After months of this daily grind in a hot, inhospitable place, the Grants head back to Princeton to interpret the data." (12-14).
Weiner describes Endler's work: "What the Grants are to Darwin's finches, Endler is to guppies. His guppies live in northeastern South America, in the small streams that zigzag down the mountains of Venezuela, Margarita Island, Trinidad, and Tobago, flashing through steep, undisturbed green forests and then the broad spreads of the old cacao and coffee plantations, on their way to the Caribbean Sea and the Atlantic".(12) Weiner discusses the guppies: "When Endler analyzed his guppy surveys, he discovered a pattern. The spots on each guppy look chaotic, but the spots of all the populations of guppies in a stream, taken together, from the headwaters down to the base, have a kind of order. The spots on each population of guppies bear a simple relationship to the number of guppy eaters in their part of the stream. The more numerous the guppies' enemies were, the smaller and fainter the guppies' spots. The fewer their enemies, the larger and brighter their spots were" (13).
As Endler shows, environments influences characteristics, the same can be seen in human environments. The guppies are basically shaped by their environment. The environment has a strong impact on the youth and guppies. The prevalence of youth gangs in a place will most likely increase the number of youth who are involved in gang activities. Similarly, the presence of guppies in a place gives way to a community of guppies that are present there.
In the United States alone, almost 5,000 communities report having juvenile gangs (Moore and Terrett, 6). These communities have a total of 31,000 juvenile gangs with a membership of around 850,000 young people. These numbers shows that juvenile gangs are present on local communities throughout the United States (Moore and Terrett, 6). Similarly, guppies tend to stay together in a particular stream. Endler studied the streams which are natural laboratories for the study of natural selection of guppies. Weiner writes further "Endler developed standardized methods of identifying the guppies and measuring guppy spots. His method of study is as careful Grants' methods with Darwin's finches. He learned to anesthetize and photograph each guppy he caught. Then from the photographs he recorded the color and position of each spot of every male guppy, dividing each guppy into dozens of sectors to make a standardized guppy map that is easy to read, to tally, and to enter into a computer." (14-15).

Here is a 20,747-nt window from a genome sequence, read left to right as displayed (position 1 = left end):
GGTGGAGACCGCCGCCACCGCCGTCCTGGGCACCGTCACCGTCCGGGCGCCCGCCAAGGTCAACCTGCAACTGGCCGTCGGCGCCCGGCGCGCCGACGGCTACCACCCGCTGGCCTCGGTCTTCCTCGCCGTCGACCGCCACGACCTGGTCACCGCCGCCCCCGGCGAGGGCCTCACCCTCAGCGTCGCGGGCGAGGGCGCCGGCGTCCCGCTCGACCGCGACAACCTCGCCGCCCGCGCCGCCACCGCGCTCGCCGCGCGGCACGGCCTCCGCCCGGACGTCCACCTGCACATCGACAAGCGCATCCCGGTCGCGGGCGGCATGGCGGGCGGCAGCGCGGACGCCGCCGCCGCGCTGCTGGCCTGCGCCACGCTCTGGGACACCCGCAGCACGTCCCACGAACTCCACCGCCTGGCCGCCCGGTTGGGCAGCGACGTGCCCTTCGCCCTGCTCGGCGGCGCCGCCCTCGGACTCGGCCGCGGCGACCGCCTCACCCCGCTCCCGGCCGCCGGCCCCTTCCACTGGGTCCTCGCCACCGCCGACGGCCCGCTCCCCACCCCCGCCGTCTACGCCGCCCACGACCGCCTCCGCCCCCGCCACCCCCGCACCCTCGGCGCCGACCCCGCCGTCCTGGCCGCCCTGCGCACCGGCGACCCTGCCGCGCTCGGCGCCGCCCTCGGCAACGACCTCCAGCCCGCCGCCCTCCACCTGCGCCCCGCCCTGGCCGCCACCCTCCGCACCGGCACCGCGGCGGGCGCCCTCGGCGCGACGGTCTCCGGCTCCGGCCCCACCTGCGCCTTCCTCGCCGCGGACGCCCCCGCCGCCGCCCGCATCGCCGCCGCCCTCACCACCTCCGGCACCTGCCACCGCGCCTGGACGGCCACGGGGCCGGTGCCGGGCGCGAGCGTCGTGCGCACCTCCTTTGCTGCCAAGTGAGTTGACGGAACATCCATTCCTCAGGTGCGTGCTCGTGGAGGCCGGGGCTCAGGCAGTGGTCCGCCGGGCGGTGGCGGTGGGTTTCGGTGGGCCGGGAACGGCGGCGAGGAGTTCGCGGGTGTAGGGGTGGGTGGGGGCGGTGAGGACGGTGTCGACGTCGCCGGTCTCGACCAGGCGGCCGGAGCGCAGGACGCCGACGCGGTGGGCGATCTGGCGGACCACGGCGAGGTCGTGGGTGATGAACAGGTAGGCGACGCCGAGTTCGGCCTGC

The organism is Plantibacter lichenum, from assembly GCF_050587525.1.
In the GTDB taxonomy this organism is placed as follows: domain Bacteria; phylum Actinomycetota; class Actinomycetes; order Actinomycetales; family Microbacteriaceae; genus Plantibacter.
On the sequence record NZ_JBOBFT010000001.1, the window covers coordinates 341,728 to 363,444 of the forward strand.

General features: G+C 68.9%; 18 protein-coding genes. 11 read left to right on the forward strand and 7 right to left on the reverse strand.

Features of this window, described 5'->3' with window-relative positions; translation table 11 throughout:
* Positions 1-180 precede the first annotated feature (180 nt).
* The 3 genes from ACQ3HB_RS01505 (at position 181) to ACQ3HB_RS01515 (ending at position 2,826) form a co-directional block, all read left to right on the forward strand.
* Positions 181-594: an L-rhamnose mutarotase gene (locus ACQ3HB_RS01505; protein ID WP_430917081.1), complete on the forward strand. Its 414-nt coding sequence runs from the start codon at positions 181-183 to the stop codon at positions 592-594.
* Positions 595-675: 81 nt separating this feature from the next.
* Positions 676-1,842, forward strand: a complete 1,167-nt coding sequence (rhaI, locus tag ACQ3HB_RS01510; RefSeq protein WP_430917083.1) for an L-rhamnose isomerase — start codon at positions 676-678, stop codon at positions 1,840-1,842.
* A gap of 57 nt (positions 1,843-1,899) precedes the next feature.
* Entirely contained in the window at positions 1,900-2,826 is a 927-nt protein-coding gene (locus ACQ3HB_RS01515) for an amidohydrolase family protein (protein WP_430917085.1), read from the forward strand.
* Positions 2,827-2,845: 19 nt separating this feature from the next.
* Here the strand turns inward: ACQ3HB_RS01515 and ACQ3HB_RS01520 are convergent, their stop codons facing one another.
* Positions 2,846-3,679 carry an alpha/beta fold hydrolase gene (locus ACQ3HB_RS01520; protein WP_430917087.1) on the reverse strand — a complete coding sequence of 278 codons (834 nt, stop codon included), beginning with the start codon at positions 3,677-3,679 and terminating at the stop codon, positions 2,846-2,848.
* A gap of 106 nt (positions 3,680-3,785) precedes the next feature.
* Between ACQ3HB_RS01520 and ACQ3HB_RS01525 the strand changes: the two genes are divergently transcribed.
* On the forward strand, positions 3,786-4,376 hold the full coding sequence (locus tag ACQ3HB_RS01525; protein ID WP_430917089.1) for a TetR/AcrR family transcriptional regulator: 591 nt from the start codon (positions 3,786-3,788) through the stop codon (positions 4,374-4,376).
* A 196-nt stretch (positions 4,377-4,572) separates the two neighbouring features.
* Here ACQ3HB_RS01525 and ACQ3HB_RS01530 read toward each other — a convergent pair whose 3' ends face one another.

There are factors that affect the presence of gangs and guppies. In the case of guppies, Weiner cites that "Endler found guppies and at least a few of their enemies in almost every section of almost every stream, from the headwaters near the summit of each mountain to the plains and plantations below. Neither the guppies nor the guppy eaters can swim up a waterfall, nor the population of each section of stream tend to stay put" (16).
There are predisposing factors for youth gangs. "Poverty and marginalization" are major factors that signal the presence of youth gangs in a community (Duffy and Gilig, 25). Duffy and Gilig explain that marginalization is a term that refers to the state of